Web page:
Just here for the free stuttering parent handout? Go ahead and skip to the bottom, but if you want a few rock-solid tips first, read on! 😉
As pediatric SLPs, we often have the privilege of supporting parents. Because stuttering can be variable and unique, many parents don’t fully understand it. They see their child becoming frustrated or dealing with negative feelings and emotions, and it can be very distressing for all involved.
The good news is parents will often turn to speech therapists for support, and we have the opportunity to be a valuable resource for them. Let’s chat about 5 important ways that SLPs can effectively support parents of kids who stutter.
1. Provide education about stuttering
It’s important for parents to have a good understanding of what stuttering is and what it is not. There are a lot of myths and inaccurate information out there that can mislead parents and give false expectations. SLPs can answer questions, provide specific feedback, and give them stuttering parent handouts.
Therapists are essential in teaching different stuttering techniques and being there to explain true information and facts about their child’s stuttering.
2. Offer guidance on how to communicate with their child
Sometimes parents get confused about how to best relate to their child when they stutter. They don’t like seeing them frustrated and want to help. Many will go straight to the “stop and breathe” speech, which usually only makes their child more frustrated.
SLPs can help parents learn how to accept their child’s stuttering and effectively communicate with their child. We want to show them how to communicate in a way that is supportive and nonjudgmental. It’s important for parents to look at what a child says instead of focusing on how they say it.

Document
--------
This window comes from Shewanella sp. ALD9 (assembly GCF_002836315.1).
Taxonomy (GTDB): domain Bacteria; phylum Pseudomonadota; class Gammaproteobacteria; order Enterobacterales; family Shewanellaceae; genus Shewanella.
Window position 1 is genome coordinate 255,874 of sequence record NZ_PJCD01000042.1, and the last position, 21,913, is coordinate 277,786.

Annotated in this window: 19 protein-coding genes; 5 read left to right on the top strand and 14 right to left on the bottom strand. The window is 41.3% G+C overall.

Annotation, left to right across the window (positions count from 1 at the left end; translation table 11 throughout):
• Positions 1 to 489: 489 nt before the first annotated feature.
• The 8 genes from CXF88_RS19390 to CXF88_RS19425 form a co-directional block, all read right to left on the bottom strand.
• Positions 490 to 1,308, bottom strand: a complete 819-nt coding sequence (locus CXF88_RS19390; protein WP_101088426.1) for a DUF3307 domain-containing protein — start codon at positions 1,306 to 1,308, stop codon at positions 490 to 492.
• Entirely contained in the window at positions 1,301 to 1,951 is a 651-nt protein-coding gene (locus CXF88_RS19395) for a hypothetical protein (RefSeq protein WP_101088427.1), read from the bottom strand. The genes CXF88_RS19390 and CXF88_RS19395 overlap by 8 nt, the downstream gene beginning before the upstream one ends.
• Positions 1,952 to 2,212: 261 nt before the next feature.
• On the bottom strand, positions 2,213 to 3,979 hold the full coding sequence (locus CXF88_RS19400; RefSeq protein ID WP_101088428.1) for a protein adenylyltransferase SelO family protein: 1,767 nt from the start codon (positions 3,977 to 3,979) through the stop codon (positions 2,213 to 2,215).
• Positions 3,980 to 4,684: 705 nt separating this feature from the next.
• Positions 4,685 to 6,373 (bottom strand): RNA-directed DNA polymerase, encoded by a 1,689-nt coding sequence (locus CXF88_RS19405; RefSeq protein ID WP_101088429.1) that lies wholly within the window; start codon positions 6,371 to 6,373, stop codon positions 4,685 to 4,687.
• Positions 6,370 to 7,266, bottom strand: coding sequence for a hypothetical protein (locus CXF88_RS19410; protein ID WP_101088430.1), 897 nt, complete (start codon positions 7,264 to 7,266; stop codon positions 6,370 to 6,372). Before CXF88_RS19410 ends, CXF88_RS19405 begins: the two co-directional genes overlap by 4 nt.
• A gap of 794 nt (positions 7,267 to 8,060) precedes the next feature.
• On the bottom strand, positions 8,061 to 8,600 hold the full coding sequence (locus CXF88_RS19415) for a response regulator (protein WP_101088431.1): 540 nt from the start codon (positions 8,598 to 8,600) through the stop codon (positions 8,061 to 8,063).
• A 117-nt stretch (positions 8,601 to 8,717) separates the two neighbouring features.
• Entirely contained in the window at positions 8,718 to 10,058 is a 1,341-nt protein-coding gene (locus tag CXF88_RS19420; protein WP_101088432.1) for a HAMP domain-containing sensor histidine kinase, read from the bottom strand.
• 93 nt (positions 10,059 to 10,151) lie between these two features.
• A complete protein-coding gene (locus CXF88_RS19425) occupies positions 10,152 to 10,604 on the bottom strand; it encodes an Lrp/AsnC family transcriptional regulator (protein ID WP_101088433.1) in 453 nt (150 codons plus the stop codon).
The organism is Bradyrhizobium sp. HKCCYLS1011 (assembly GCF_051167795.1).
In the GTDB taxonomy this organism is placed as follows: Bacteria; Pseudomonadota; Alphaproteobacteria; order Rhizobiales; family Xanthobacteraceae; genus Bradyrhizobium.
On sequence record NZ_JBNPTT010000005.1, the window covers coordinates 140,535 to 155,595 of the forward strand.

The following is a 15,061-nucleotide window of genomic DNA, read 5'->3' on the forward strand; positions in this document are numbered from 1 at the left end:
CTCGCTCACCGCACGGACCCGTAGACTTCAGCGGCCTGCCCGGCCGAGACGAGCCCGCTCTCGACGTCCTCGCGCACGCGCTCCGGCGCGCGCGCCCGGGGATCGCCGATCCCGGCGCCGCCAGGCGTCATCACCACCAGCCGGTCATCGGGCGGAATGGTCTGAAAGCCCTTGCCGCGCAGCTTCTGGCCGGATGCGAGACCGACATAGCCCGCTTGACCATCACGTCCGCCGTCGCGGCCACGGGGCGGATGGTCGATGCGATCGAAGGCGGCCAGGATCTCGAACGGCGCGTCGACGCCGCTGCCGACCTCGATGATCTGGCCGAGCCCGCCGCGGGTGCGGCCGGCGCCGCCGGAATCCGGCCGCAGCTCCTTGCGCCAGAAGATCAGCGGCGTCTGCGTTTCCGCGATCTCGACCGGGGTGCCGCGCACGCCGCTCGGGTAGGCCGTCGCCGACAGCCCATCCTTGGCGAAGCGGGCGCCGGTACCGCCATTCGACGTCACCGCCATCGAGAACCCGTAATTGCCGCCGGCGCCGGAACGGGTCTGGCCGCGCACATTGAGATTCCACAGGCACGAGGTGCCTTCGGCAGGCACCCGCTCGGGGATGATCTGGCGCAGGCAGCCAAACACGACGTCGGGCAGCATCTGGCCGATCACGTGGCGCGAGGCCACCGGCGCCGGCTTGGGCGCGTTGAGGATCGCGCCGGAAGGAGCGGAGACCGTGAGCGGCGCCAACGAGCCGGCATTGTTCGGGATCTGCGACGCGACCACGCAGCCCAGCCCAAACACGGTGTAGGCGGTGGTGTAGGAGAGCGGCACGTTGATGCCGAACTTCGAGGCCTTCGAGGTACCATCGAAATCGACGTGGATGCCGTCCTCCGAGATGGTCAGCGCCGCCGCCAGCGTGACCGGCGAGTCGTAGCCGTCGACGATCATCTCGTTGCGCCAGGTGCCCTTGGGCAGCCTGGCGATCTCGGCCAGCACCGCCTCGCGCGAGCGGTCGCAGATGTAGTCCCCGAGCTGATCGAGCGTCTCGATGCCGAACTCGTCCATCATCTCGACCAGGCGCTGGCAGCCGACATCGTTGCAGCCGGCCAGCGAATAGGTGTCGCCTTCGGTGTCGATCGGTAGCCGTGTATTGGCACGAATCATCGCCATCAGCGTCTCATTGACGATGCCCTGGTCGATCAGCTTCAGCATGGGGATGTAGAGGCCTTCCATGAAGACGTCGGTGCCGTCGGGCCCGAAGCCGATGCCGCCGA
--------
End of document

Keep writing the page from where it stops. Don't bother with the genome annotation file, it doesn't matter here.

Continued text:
3. Help parents provide a positive communication environment
Additionally, SLPs can educate parents on the importance of decreasing speaking demands. We want the child to have a supportive and relaxed environment for communicating. Family dynamics can be a risk factor for continued stuttering. This is why it’s crucial for parents self-reflect on what life is like at home. Hectic schedules, high expectations, being frequently interrupted, or a home with intense conflicts can play a role in continued stuttering.
4. Offer support and encouragement
It can be challenging for parents to watch their child struggle with stuttering. And it is important for them to have a safe space to voice their concerns. SLPs can be there to lend a listening ear, talk about progress and stuttering variability, and validate their concerns. We can assure them that it’s ok to be concerned, while at the same time teaching them to accept their child’s speech differences.
5. Refer parents to additional resources and support groups
Even if you don’t feel super confident in stuttering therapy, you can always point parents to people and places that can help them. There are many support groups for families of children who stutter (check out westutter.org), online resources, and books and articles about stuttering out there for parents. This is especially helpful if the advice or support we give is not well-received or doesn’t seem to be enough for them.
Free stuttering parent handout!
If you need something tangible to give to parents, grab a free stuttering parent handout by downloading the cheat sheet! It includes answers to common questions, risk factors, ways they can help, and facts about stuttering. Plus, it’s cute enough for them to hang on the fridge!
Hope some of these ideas come in handy! Follow me over on Instagram to keep the conversation going!